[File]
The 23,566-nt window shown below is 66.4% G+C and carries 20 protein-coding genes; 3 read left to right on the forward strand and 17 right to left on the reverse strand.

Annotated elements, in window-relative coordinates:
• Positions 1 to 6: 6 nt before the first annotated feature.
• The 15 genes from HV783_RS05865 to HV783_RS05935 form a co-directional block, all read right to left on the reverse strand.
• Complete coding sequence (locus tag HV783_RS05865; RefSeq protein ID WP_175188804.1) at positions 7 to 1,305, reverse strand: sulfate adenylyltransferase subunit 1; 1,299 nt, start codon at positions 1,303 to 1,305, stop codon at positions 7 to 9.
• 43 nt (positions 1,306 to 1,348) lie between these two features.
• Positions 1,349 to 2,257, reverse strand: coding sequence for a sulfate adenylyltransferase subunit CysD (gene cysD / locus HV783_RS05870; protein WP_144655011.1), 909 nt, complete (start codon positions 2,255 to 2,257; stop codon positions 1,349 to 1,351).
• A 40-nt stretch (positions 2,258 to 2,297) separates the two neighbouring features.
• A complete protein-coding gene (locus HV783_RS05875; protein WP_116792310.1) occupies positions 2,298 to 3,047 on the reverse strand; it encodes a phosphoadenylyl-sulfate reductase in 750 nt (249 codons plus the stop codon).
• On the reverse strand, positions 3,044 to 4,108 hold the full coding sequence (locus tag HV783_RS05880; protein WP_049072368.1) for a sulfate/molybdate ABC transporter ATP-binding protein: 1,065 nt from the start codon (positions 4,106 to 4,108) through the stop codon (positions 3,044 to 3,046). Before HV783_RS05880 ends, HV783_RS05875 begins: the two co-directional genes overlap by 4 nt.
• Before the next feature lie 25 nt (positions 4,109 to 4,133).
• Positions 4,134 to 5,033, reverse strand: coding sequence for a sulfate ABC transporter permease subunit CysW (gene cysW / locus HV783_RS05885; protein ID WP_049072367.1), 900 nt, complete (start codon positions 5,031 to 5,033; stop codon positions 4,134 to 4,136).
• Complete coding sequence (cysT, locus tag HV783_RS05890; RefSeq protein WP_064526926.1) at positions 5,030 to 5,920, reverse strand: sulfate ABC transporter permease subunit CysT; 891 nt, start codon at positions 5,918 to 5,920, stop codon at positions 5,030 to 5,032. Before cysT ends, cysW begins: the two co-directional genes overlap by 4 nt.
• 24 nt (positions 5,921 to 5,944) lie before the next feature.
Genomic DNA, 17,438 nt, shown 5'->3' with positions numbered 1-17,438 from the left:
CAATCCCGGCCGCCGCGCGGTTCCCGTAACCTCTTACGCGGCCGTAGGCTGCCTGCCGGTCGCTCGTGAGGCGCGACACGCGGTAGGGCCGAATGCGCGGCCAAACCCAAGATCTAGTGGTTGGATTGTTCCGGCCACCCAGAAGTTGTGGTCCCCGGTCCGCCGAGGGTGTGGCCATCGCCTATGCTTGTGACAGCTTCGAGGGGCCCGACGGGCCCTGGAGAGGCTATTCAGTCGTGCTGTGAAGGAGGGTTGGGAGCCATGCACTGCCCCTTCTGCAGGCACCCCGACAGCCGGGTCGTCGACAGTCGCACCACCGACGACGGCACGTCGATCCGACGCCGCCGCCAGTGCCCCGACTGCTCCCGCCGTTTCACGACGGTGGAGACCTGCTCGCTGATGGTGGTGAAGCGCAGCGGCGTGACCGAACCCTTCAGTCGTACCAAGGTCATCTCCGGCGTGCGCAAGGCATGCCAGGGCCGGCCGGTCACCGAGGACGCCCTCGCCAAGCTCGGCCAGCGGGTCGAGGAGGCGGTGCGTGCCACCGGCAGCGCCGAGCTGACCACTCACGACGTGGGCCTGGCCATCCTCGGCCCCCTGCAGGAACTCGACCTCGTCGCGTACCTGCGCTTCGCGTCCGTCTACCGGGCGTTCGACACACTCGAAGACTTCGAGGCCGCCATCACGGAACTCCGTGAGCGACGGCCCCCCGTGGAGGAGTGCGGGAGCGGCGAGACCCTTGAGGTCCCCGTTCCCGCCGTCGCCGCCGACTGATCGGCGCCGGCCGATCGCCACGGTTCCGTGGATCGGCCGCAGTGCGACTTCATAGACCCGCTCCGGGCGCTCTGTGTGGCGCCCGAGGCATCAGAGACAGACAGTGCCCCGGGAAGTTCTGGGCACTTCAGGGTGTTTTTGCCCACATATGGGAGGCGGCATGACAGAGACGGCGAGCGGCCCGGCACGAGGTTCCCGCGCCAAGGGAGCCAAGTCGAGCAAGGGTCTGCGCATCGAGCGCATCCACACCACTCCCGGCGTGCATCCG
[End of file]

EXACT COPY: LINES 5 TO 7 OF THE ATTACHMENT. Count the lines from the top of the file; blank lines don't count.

• Complete coding sequence (locus tag HV783_RS05865; RefSeq protein ID WP_175188804.1) at positions 7 to 1,305, reverse strand: sulfate adenylyltransferase subunit 1; 1,299 nt, start codon at positions 1,303 to 1,305, stop codon at positions 7 to 9.
• 43 nt (positions 1,306 to 1,348) lie between these two features.
• Positions 1,349 to 2,257, reverse strand: coding sequence for a sulfate adenylyltransferase subunit CysD (gene cysD / locus HV783_RS05870; protein WP_144655011.1), 909 nt, complete (start codon positions 2,255 to 2,257; stop codon positions 1,349 to 1,351).